Welcome back to The Scoop. In this post, Dr. Frank Laws addresses critical factors - including lifestyle dynamics - that can impact likelihood and persistence of this deadly disease.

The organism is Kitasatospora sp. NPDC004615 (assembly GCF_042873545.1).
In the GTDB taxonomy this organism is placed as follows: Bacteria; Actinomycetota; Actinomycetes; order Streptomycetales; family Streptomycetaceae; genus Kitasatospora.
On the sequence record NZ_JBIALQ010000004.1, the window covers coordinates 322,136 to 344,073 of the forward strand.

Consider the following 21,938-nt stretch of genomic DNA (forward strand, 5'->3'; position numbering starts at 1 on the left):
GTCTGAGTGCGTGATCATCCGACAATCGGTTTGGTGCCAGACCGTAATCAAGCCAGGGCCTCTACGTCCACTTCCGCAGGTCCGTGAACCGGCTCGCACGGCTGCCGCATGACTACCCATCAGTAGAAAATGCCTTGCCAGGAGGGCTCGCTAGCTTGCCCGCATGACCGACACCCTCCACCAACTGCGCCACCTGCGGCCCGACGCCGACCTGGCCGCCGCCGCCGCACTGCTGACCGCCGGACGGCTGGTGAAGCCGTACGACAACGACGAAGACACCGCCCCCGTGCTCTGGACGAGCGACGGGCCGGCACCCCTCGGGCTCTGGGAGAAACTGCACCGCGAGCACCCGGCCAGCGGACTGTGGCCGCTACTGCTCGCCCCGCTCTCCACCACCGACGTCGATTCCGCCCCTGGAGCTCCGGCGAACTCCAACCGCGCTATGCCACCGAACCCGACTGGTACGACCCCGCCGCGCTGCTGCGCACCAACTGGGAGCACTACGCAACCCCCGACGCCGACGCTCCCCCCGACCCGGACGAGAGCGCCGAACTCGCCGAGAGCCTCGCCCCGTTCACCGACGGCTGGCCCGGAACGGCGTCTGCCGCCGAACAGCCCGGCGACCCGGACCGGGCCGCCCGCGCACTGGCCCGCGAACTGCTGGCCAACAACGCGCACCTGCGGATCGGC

When one is diagnosed with AFib it is important for us to elucidate the risk factors which may be present and which over the course of time can influence the duration and severity of atrial fibrillation. The actual risk factors for involvement in AFib can be divided into modifiable risk factors and non-modifiable risk factors. When we address patients with atrial fibrillation we are principally interested in the modifiable risk factors because over the course of time if we can aggressively address these risk factors. We can actually decrease one's atrial fibrillation burden. Common risk factors which are associated with involvement of atrial fibrillation include smoking, excessive alcoholic intake, obesity, hypertension, diabetes type one and type two, valvular heart disease, sleep apnea - and of course, we have issues of genetics and one's ethnicity and gender. The issues of ethnicity, gender and genetics essentially are non-modifiable risk factors. With respect to the modifiable risk factors, primarily the ones which when addressed appropriately can reduce one’s overall atrial fibrillation burden and intensity. We are specifically looking at obesity, alcoholic intake, hypertension and sleep apnea. We know for a fact that if one is overweight and we can reduce your weight to your BSA to less than 30 we can actually have a significant reduction in your overall atrial fibrillation burden, sometimes up to 36%. Similarly with the presence of sleep apnea - whether it's central sleep apnea or obstructive sleep apnea - when identified and treated appropriately, whether with CPAP therapy and/or BiPAP therapy, we know that once we can demonstrate that we've normalized sleep efficiency, over the course of time can also decrease your atrial fibrillation burden between 36 to 40%. The other major modifiable risk factor which has now become of more importance is that of alcoholic intake. So the Australians have defined moderate alcoholic intake for females as one or more alcoholic beverages per day. For males, it is considered to be two or more alcoholic beverages per day. We know from data that if one can reduce alcoholic intake to LESS THAN moderate alcoholic intake on a daily basis, you can reduce the overall atrial fibrillation burden by up to 36%. Of course, other modifiable risk factors come down to optimizing blood pressure control, adequate control of diabetes mellitus, and if in fact one has valvular heart disease - addressing that entity whether that includes medication therapy or surgical therapy for replacement or repair of the deficient valve. All of these issues, when addressed appropriately, can reduce one's overall atrial fibrillation over the course of time.